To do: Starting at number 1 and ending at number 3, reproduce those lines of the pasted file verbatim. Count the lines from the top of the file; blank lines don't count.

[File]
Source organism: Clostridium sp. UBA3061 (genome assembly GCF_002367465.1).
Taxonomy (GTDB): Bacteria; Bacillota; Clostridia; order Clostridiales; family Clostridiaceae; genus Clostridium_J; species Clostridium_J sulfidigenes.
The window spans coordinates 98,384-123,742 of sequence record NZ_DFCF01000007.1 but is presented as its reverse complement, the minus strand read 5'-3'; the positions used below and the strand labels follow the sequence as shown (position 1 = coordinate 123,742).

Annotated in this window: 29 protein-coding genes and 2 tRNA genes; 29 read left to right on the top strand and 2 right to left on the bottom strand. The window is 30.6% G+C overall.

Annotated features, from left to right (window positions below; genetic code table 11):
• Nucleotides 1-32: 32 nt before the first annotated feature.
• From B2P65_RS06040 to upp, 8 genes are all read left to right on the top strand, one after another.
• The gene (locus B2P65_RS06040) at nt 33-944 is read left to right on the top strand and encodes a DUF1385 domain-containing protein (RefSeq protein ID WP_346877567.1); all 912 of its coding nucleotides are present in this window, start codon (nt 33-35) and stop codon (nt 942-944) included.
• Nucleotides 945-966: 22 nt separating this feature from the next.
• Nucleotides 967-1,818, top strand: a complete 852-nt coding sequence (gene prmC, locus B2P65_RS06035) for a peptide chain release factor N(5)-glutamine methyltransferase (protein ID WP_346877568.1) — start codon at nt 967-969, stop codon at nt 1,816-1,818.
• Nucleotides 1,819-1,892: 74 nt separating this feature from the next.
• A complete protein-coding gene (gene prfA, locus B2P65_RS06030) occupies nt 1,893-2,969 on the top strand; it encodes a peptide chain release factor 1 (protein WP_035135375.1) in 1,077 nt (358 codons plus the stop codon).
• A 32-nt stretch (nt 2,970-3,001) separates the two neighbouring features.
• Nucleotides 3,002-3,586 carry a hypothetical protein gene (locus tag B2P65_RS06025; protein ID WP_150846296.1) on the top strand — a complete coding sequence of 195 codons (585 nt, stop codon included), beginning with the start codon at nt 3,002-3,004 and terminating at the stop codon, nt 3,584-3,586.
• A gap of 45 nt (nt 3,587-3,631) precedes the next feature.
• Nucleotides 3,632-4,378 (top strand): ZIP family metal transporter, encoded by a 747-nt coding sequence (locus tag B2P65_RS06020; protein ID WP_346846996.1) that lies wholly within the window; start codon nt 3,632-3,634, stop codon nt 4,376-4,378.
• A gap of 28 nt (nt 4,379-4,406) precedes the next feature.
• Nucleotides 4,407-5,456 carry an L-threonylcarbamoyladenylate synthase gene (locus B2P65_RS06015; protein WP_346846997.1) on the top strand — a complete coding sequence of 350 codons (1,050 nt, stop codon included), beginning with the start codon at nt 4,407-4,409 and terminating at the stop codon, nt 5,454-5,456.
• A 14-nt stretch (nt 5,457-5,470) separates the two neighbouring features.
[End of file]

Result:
Source organism: Clostridium sp. UBA3061 (genome assembly GCF_002367465.1).
Taxonomy (GTDB): Bacteria; Bacillota; Clostridia; order Clostridiales; family Clostridiaceae; genus Clostridium_J; species Clostridium_J sulfidigenes.
The window spans coordinates 98,384-123,742 of sequence record NZ_DFCF01000007.1 but is presented as its reverse complement, the minus strand read 5'-3'; the positions used below and the strand labels follow the sequence as shown (position 1 = coordinate 123,742).